2007 Why the Lupus Immune System Reacts to Its Own DNA
2012 B Cells, Why the Lupus Immune System Reacts to Its Own DNA
Initial events in autoimmune disease
2012: The Study and What it Means to Patients
“Given lupus patients’ increased risk of non-Hodgkin’s lymphoma, we’re asking whether their fundamental causes might be similar. We’re exploring whether autoreactive B cells can multiply because of retroviruses disrupting critical control genes (as can happen in cancer). If correct, preventing lupus in susceptible individuals may be possible with anti-retroviral drugs, like those for HIV.”
The observation that patients with lupus are at higher risk of lymphoma is the basis of our hypotheses to explain how harmful autoreactive cells first arise in lupus. We propose that similar to cancer where mutations disrupt genes that control cell growth allowing cells to proliferate and spread, so too in lupus, mutations in critical control genes allow autoreactive B cells to survive and proliferate. According to our theory, these mutations are caused by retroviruses — viruses that can insert themselves into our DNA. We will test this theory by screening the DNA of B cells from lupus mice to determine whether retroviruses have inserted themselves into critical control genes.
The LRI grant is giving us the freedom to explore an entirely novel theory on the fundamental cause of lupus — if autoreactive B cells are allowed to proliferate as a result of retroviruses disrupting critical control genes.
The blueprint for what makes us each unique — DNA and RNA — is carried inside the nucleus of each of our cells. Normally, our immune systems deftly distinguish our own DNA and RNA from that of foreign invaders such as viruses and bacteria.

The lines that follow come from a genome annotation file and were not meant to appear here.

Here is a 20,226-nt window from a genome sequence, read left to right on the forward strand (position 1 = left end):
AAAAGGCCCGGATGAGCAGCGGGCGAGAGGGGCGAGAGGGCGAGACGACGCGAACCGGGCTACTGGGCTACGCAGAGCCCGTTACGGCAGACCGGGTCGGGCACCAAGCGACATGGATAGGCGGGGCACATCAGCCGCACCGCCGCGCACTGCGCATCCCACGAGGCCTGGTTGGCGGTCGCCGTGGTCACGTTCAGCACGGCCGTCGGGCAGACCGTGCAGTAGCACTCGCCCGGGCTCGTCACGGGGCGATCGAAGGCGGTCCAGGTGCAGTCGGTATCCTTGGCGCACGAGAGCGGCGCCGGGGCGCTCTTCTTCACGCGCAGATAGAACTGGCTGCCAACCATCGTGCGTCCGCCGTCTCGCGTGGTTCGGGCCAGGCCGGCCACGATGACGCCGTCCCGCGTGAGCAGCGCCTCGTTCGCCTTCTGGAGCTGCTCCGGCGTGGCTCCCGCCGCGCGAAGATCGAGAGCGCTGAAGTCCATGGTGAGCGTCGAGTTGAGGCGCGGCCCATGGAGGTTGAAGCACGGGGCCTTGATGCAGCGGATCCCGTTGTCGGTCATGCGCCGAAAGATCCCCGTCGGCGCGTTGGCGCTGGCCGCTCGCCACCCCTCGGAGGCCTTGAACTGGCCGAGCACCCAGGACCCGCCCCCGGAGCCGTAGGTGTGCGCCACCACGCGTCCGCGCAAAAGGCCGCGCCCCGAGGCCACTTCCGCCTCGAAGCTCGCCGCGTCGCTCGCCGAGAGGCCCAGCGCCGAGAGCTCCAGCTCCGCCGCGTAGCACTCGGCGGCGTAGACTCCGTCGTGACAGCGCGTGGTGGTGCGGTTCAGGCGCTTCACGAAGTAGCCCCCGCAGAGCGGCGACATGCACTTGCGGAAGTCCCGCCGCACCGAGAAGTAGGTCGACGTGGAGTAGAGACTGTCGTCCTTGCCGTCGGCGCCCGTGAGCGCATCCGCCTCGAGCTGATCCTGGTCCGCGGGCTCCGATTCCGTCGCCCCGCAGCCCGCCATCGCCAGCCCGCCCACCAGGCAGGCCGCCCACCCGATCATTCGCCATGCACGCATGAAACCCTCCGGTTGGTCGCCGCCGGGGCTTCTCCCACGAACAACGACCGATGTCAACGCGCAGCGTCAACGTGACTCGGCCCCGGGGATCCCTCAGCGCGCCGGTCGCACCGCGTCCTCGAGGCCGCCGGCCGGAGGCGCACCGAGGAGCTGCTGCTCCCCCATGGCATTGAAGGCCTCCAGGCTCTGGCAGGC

But in people with lupus, the immune system reacts to its own DNA and RNA as if these blueprint “chips” were the enemy that required extermination. What prompts these cases of misidentification?
For example, the body’s DNA carries remnants of ancient viruses that once infected our ancestors, but then became an integral part of the human genome. Dr. Wabl hypothesizes that these viral relics are what that the lupus immune system mistakes for virus DNA, thus triggering the attack on the body’s own DNA.
In systemic lupus erythematosus, there is a well-documented increased risk of non-Hodgkin's lymphoma. Analogously, the B/W mouse develops lupus disease and recapitulates the human disease in most clinical aspects, and also suffers from hyperproliferation of lymphocytes and, eventually, lymphoma. In mice, lymphomas are generally caused by insertional mutagenesis. Similarly, in autoimmune disease we hypothesize that immature B cells are not tolerized to self-antigen because of a retroelement insertion blocking the relevant pathway. Because a single mutation in a stem cell may jeopardize the tolerization of a larger lymphocyte population, but cancer generally requires accumulation of several mutations within the same cell, autoimmune disease will precede cancer. Because B lymphocytes of B/W mice produce large amounts of endogenous MLV, B lymphoid hyperplasia in these mice may occur by de novo proviral insertions into the genome. To identify retroviral integration sites, we will isolate genomic DNA from B/W lymphomas, and from clones of hyperproliferating (autoimmune) spleen cells. Using an anchored PCR technique, we will determine the genes affected by retroviral insertion. We will then study the effects of the mutations on B lymphocyte apoptosis and proliferation.
Past LRI-Funded Work
2010 Update: Congratulations, Dr. Wabl!
- Top Score at National Institutes of Health (NIH) Based on Ongoing LRI Work
- Abstract based on LRI work, Retroelements as Trigger of Lupus was selected for the 9th International Congress on Systemic Lupus Erythematosus
Vancouver 2010 (June)
- Top Abstract
- Present to the Congress
- Winner, Cutting Edge of LUPUS Research Travel Grant
Early onset of autoimmune disease by the retroviral integrase inhibitor raltegravir. Beck-Engeser GB, Eilat D, Harrer T, Jäck HM, Wabl M. Proc Natl Acad Sci U S A. 2009 Nov 18.
In 2010, Dr. Wabl not only won a major grant from the National Institutes of Health to continue the work first supported by the Lupus Research Institute—a 5-year R01 grant for $1.25 million—but received the highest score of all funding applications from the last three grant cycles.